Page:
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Related Work

The research literature contains a large body of work related to providing quality of service in both networks and storage systems, stretching over several decades. Numerous algorithms for network QoS have been proposed, including many variants of fair queuing [8,2,10]. However, these approaches are suitable only in centralized settings where a single controller manages all requests for resources. Stoica proposed QoS mechanisms based on a stateless core [23], where only edge routers need to maintain per-flow state, but some minimal support is still required from core routers.

In the absence of such mechanisms, TCP has been serving us quite well for both flow control and congestion avoidance. Commonly-deployed TCP variants use per-flow information such as estimated round trip time and packet loss at each host to adapt per-flow window sizes to network conditions. Other proposed variants [9] require support from routers to provide congestion signals, inhibiting adoption.

FAST-TCP [15] provides a purely latency-based approach to improving TCP's throughput in high bandwidth-delay product networks. In this paper we adapt some of the techniques used by TCP and its variants to perform flow control in distributed storage systems. In so doing, we have addressed some of the challenges that make it non-trivial to employ TCP-like solutions for managing storage IO.

Many storage QoS schemes have also been proposed to provide differentiated service to workloads accessing a single disk or storage array [13,16,30,14,4,25]. Unfortunately, these techniques are centralized, and generally require full control over all IO. Proportionate bandwidth allocation algorithms have also been developed for distributed storage systems [26,12]. However, these mechanisms were designed for brick-based storage, and require each storage device to run an instance of the scheduling algorithm.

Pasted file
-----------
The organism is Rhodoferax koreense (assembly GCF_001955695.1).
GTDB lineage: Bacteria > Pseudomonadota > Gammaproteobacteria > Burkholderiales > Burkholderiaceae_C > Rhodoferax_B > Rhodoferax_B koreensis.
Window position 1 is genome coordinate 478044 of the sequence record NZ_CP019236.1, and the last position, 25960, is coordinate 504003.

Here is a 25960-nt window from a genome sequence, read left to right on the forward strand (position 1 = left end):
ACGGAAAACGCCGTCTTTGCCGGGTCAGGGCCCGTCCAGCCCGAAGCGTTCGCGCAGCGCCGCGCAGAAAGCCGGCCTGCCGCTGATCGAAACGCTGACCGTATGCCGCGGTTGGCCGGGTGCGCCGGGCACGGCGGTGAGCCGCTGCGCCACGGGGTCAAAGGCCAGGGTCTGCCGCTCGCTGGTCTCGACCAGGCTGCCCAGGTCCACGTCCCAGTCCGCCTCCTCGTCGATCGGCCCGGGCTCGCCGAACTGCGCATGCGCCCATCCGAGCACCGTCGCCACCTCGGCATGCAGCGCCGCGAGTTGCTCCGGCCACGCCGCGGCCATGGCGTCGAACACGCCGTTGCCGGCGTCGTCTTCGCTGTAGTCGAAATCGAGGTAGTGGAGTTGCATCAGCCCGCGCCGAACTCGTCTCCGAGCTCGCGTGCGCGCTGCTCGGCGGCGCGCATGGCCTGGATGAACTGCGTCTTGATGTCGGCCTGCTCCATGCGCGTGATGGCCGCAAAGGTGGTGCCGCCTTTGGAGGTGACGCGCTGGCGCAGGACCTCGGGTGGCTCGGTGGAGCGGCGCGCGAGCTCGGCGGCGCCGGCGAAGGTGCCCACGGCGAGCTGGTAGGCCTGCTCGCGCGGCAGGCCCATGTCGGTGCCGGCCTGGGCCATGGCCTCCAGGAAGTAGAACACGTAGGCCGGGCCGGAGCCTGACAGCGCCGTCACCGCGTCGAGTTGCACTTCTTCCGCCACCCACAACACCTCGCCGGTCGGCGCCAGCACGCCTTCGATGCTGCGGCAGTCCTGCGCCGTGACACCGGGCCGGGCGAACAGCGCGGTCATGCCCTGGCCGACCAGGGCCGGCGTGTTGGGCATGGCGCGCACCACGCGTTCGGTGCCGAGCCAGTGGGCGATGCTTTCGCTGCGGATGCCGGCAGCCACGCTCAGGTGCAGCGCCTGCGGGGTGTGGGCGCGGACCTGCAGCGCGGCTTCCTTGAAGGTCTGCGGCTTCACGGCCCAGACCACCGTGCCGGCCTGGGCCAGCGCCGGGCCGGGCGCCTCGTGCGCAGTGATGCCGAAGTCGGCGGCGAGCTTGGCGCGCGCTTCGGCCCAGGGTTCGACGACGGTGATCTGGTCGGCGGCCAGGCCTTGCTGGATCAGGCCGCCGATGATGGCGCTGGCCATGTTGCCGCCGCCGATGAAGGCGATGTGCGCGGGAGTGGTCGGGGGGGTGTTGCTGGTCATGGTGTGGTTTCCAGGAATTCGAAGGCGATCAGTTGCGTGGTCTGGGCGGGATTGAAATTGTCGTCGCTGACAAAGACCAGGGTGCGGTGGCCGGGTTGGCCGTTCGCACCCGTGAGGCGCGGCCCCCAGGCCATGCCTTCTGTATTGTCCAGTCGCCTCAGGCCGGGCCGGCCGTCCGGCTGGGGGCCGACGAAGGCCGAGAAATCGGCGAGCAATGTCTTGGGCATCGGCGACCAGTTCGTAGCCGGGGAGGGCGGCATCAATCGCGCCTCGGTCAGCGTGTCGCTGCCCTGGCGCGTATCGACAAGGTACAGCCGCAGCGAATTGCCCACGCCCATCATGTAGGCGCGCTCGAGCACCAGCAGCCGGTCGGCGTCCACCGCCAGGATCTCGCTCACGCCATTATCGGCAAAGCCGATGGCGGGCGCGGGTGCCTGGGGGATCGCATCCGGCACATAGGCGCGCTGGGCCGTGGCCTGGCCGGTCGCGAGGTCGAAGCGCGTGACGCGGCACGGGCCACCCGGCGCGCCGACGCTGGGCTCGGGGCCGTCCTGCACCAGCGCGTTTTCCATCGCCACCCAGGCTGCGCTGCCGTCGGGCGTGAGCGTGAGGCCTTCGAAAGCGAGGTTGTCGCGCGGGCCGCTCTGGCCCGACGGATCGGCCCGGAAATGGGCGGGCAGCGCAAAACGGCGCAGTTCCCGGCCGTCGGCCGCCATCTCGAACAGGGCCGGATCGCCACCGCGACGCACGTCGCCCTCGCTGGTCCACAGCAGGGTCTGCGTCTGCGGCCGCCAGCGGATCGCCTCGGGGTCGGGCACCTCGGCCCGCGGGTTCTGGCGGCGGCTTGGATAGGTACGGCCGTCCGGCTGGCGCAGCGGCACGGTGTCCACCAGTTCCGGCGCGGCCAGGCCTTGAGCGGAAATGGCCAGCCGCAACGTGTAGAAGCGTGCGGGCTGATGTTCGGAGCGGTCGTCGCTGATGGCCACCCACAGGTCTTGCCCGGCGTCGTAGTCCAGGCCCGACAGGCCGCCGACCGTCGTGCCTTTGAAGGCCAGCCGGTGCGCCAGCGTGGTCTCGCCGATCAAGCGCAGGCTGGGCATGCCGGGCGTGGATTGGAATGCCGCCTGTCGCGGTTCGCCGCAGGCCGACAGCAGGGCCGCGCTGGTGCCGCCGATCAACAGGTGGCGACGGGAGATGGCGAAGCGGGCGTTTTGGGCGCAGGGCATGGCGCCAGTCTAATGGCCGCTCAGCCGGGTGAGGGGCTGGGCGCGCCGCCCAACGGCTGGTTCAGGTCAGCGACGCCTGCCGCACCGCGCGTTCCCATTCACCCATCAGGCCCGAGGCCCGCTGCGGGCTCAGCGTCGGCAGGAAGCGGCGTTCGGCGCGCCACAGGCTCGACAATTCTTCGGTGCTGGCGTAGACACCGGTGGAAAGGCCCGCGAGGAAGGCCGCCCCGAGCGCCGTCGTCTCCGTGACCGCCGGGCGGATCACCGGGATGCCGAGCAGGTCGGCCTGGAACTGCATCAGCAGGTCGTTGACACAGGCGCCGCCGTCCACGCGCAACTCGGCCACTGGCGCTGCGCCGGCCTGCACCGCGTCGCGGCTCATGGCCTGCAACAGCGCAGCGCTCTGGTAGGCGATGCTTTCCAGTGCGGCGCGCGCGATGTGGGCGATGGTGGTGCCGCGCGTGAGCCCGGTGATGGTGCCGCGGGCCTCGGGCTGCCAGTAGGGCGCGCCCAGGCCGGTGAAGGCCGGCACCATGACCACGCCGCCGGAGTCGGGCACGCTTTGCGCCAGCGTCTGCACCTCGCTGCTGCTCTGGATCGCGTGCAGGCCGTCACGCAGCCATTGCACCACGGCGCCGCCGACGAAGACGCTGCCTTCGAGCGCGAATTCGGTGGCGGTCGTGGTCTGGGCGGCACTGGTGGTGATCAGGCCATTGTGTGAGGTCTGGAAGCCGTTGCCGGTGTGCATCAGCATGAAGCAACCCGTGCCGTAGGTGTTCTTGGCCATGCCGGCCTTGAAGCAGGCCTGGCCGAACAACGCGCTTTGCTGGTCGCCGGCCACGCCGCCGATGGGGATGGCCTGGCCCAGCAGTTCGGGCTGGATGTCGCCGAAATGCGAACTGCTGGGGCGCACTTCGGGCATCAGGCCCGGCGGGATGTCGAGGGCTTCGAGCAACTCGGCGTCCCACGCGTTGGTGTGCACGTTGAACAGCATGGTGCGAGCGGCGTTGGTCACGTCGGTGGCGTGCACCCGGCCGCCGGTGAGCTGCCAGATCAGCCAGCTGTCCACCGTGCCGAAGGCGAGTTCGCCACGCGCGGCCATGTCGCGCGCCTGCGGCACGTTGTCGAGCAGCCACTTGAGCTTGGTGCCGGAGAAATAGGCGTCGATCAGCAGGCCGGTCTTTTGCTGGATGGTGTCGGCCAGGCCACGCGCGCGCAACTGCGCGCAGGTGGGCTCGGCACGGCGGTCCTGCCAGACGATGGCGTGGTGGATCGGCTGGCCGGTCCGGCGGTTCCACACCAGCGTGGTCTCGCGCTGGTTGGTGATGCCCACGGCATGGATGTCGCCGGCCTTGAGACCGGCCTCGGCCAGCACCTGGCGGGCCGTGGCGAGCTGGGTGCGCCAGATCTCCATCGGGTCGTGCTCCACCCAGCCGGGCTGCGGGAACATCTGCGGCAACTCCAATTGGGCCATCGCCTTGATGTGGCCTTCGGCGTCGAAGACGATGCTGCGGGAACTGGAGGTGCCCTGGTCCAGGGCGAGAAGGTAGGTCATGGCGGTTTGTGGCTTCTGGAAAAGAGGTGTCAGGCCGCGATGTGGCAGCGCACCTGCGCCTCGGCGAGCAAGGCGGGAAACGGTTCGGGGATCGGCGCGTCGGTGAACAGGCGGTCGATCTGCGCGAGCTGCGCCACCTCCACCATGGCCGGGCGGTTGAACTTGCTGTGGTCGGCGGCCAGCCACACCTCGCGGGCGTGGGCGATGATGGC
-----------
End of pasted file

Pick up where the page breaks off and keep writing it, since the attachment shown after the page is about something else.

Deployments of virtualized systems typically have no control over storage array firmware, and don't use a central IO proxy. Most commercial storage arrays offer only limited, proprietary quality-of-service controls, and are treated as black boxes by the virtualization layer. Triage [18] is one control-theoretic approach that has been proposed for managing such systems. Triage periodically observes the utilization of the system and throttles hosts using bandwidth caps to achieve a specified share of available capacity. This technique may underutilize array resources, and relies on a central controller to gather statistics, compute an online system model, and re-assign bandwidth caps to hosts. Host-level changes must be communicated to the controller to handle bursty workloads. In contrast, PARDA only requires very light-weight aggregation and per-host measurement and control to provide fairness with high utilization.

Friendly VMs [31] propose cooperative fair sharing of CPU and memory in virtualized systems leveraging feedback-control models. Without relying on a centralized controller, each ``friendly'' VM adapts its own resource consumption based on congestion signals, such as the relative progress of its virtual time compared to elapsed real time, using TCP-like AIMD adaptation. PARDA applies similar ideas to distributed storage resource management.

Ajay Gulati 2009-01-14